[Photographer, b. 1941, Danville, Virginia, lives in Princeton, New Jersey.]
All important pictures embody something that we do not yet understand.
I feel that whatever picture an artist makes it is in part a picture of himself—a matter of identity.
This is the gift of the landscape photograph, that the heart finds a place to stand.
The picture is like a prayer, an offering, and hopefully an opening through which to seek what we don’t know, or already know and should take seriously.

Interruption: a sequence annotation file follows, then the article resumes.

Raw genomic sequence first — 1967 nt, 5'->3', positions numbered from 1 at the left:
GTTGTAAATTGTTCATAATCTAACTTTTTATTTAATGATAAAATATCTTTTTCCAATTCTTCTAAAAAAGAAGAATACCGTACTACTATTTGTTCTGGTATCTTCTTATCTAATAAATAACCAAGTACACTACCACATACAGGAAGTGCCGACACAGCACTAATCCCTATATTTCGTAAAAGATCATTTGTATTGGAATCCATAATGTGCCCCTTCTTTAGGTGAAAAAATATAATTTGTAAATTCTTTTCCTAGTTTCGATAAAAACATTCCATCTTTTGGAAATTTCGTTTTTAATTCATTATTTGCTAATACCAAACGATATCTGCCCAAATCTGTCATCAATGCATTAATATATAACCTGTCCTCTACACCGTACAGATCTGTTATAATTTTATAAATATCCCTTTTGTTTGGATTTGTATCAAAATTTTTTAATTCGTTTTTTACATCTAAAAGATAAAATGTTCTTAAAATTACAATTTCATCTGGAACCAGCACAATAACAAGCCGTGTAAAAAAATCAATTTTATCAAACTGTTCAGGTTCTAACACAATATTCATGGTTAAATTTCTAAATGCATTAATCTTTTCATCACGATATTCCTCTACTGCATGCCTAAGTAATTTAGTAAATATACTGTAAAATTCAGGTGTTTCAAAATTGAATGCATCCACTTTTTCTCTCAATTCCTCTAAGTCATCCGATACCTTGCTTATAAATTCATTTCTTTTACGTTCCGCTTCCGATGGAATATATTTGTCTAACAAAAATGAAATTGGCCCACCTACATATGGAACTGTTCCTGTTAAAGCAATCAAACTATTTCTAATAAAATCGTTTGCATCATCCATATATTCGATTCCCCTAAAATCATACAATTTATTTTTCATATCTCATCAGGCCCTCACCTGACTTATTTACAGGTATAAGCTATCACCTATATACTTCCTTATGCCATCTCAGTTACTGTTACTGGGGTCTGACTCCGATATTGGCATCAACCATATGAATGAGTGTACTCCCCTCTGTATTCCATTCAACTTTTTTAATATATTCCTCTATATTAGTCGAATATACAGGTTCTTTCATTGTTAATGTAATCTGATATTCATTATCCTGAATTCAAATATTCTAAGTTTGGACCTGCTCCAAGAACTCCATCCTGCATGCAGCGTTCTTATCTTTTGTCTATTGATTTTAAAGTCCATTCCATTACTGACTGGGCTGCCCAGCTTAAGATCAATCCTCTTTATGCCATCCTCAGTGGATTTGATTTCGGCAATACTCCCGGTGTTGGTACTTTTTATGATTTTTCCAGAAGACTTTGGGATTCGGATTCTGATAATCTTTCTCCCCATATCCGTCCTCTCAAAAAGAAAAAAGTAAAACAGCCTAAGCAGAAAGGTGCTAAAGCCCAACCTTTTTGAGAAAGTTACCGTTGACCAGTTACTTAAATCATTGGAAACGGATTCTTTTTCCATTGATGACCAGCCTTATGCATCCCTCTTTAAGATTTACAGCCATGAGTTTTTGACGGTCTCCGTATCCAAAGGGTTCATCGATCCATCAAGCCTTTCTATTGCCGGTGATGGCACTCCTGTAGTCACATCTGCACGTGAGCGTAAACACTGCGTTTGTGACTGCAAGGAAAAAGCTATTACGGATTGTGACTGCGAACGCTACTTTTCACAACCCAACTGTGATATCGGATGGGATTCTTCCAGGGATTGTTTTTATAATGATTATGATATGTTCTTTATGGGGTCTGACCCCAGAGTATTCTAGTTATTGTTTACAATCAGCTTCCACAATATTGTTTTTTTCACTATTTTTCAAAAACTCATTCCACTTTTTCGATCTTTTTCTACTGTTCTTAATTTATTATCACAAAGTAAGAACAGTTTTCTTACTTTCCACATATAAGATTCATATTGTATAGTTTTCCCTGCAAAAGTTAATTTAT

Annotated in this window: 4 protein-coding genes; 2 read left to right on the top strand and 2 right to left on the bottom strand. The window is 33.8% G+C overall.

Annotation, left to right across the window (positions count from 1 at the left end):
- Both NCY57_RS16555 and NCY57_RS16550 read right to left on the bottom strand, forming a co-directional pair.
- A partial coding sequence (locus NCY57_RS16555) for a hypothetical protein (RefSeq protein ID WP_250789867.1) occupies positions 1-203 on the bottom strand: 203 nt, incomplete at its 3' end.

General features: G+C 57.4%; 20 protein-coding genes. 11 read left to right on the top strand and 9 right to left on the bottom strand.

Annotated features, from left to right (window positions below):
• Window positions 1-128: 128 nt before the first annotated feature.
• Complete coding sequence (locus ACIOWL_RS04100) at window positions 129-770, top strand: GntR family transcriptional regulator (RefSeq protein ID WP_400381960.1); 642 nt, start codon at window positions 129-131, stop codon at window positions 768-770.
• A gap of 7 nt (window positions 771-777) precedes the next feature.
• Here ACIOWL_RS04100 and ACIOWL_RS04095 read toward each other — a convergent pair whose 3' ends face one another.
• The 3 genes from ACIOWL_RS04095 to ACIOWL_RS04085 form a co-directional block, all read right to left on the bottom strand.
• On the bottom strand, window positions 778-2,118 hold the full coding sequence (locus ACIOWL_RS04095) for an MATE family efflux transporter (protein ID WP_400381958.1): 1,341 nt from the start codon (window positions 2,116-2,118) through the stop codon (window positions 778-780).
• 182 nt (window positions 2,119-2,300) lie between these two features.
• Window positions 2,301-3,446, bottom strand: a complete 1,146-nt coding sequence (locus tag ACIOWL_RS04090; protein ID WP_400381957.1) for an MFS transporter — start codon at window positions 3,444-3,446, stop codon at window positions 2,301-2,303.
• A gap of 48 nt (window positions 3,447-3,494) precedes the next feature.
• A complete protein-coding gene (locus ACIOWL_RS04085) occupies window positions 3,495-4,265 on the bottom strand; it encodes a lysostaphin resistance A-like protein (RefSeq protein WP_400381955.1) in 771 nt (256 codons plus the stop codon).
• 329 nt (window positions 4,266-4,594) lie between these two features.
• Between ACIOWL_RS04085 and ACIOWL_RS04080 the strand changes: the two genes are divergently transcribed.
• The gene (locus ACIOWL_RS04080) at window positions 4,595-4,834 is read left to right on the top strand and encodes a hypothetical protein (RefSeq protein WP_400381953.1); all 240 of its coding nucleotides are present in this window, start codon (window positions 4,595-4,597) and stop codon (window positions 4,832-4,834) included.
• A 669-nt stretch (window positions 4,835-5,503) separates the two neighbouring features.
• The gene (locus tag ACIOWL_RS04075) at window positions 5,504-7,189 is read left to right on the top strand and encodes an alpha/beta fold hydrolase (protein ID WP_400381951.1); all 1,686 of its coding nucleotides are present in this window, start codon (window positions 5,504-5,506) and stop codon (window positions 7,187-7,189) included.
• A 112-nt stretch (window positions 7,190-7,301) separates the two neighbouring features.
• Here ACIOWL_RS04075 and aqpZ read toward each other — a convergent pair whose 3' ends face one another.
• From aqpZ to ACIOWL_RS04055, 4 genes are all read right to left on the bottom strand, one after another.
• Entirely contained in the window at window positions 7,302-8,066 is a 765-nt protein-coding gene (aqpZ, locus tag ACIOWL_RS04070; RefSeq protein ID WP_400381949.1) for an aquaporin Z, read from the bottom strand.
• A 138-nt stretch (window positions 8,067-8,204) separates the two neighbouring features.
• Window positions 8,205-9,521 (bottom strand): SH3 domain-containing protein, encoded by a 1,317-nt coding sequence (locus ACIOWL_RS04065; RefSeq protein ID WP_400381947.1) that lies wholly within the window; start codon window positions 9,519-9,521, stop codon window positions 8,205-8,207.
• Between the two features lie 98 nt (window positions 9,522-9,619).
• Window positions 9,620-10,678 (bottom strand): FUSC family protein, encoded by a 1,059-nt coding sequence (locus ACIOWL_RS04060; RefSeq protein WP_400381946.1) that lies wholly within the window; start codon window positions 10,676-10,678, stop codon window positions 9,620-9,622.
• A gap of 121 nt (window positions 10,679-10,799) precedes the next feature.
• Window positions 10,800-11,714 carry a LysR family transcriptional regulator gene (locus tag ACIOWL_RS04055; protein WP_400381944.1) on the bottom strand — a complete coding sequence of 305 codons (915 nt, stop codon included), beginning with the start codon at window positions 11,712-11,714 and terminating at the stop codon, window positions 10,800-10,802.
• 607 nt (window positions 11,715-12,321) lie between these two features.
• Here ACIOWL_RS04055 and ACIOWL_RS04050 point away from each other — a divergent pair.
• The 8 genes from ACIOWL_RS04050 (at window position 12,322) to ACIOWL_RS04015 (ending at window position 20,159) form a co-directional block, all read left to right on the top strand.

Photography is a tool for dealing with things everybody knows about but isn’t attending to. My photographs are intended to represent something you don’t see.
I was going round the world searching for an interesting place, when I realized that the place that I was in was already interesting.
The challenge of photography is to show the thing photographed so that our feelings are awakened and hidden aspects are revealed.
I think our fascination for what is terrible is great. Our need for beauty is great... And oddly, instead of wanting to run away from what is granted a terrible thing to know, I wanted to know more and to hold it as an image.